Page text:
By 2020, Malta has a number of renewable energy targets set and solar farms will make up half of them. In total, there will be 2.7km2 solar farms boasting 190MPWp, which is an impressive goal that will ultimately produce five percent of Malta’s total 10 percent renewable energy target in just five years. As for the remaining five percent, that’s slated to come from heat pumps, solar water heaters, biofuels and waste energy according to Malta’s experts. The latest policy guidelines, which was published at the end of 2014 by the Malta Environmental and Planning Authority (MEPA) in tandem with the Ministry for the Energy dictates specific guidelines for each location of the farms while also citing mitigation and design measures.
There are a bevy of experts on task forces, including engineers, reputable attorneys, public relation crews and of course labor workers. On February 13, 2014, there will be an official consultation to move the projects forward. Joseph Scalpello, the Forward Plannign Assistant, so far MEPA has received over 70 submissions, and the authority has estimated there’s around 0.7km2 possible development of solar farms which may be able to fit about 50MWs of PVs. This will lead to 33 percent of the estimated PV required to get to those targets.
Where the farms are headed
Scalpello reports that the vast majority of submissions are for giant rooftops and quarry sites. These are both popular choices around the globe, with PV magazine just reporting that rooftops in the UK are being changed to commercial usage instead of originally planned solar farms. According to the guidelines, Malta’s solar farms are defined as “sizeable commercial installation” with a footprint just a little bigger than 1,000m2. They usually aren’t in residential areas, and the renewable energy is generated via photovoltaic tech.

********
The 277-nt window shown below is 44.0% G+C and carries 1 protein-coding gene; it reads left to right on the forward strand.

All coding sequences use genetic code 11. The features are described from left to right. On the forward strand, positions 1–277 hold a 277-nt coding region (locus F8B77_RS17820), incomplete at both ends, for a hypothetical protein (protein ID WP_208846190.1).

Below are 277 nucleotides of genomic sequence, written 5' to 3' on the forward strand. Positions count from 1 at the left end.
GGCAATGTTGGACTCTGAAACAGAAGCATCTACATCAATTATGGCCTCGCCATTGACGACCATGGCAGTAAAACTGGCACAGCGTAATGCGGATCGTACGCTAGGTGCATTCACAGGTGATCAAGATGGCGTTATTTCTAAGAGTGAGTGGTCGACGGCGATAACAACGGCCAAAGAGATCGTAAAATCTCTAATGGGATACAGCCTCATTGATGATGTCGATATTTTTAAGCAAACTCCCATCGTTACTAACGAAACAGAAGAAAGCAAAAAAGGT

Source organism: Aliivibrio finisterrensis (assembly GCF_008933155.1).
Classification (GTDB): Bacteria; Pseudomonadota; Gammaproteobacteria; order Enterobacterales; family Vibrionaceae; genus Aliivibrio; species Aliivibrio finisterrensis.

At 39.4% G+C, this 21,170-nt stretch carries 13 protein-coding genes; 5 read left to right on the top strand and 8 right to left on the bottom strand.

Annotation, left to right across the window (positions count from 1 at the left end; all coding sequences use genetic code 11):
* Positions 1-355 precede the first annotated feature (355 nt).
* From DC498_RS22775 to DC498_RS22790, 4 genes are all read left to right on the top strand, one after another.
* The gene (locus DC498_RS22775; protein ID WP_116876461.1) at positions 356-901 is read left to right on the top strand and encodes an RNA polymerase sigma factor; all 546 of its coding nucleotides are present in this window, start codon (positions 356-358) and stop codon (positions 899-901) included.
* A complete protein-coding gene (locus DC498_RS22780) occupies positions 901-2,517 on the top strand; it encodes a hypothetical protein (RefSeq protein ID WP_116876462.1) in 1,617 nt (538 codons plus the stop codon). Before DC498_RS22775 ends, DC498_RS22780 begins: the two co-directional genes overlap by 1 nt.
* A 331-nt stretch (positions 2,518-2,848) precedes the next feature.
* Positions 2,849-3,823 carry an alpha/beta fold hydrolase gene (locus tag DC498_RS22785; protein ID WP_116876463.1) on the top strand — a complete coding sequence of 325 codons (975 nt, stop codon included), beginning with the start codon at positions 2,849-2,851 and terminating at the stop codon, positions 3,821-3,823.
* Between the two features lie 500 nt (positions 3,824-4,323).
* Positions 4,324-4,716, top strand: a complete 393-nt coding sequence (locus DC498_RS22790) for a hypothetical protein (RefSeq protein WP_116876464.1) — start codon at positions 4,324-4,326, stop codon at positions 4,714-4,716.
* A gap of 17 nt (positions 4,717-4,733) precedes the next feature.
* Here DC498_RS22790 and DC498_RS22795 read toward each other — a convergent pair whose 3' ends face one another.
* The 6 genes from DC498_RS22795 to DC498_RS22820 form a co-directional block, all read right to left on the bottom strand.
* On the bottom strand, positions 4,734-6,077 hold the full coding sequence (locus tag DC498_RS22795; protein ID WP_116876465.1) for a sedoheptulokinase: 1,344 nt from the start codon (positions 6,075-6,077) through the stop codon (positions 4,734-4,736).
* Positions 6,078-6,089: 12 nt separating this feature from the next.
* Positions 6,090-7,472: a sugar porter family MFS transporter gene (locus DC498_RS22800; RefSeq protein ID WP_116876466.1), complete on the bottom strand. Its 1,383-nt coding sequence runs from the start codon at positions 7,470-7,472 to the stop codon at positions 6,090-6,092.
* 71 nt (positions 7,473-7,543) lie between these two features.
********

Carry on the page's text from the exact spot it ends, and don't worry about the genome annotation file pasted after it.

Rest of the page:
The Energy Ministry’s Permanent Secretary, Ronald Mizzi, says, “Around four percent of the use of renewable energy was made possible thanks to government schemes. In the coming months, the Energy Ministry is expected to announce further grants for PVs.” However, he also pointed out that a lot of renewable energy options simply don’t apply to Malta, but that while the government is nixing wind farms for the time being, it might be an option in the future. Wind farms have had controversial coverage in recent months, with President Obama charging some farms in the US for killing birds reports the Daily Caller and other outlets.
Malta’s grand plans
Mizzi continues, “A number of studies have shown that wind farms may not be feasible and sustainable for our use. Malta will continue considering all options but solar based energy appears to be the best option.” Already, there are over 16,000 solar systems placed on both industrial and domestic rooftops, which are creating around 40MWp in Malta. Michael Falzon, the Planning Parliamentary Secretary, is behind environmental-based NGOs, encouraging them to be consultants during the process.
He notes that the policies thus far are eco-friendly, but also serve to rehab areas like Malta’s quarries. These regions have been improperly used according to Falzon, and he says the work done thus far drafting reports is a sustainable move in the right direction. He says, “The policy will address a lacuna that has existed for years whereby landowners applying for large farms didn’t have any policies or guidelines to follow.”
At the end of 2014, there were three applications pending for big farms, consisting of a total footprint bigger than 1,000m2. After the consultation in February, the collaborators plan to quickly follow protocol to get solar farms on schedule for 2020. Already, there are two farms privately, one at the Malta International Airprot and also at Medserv.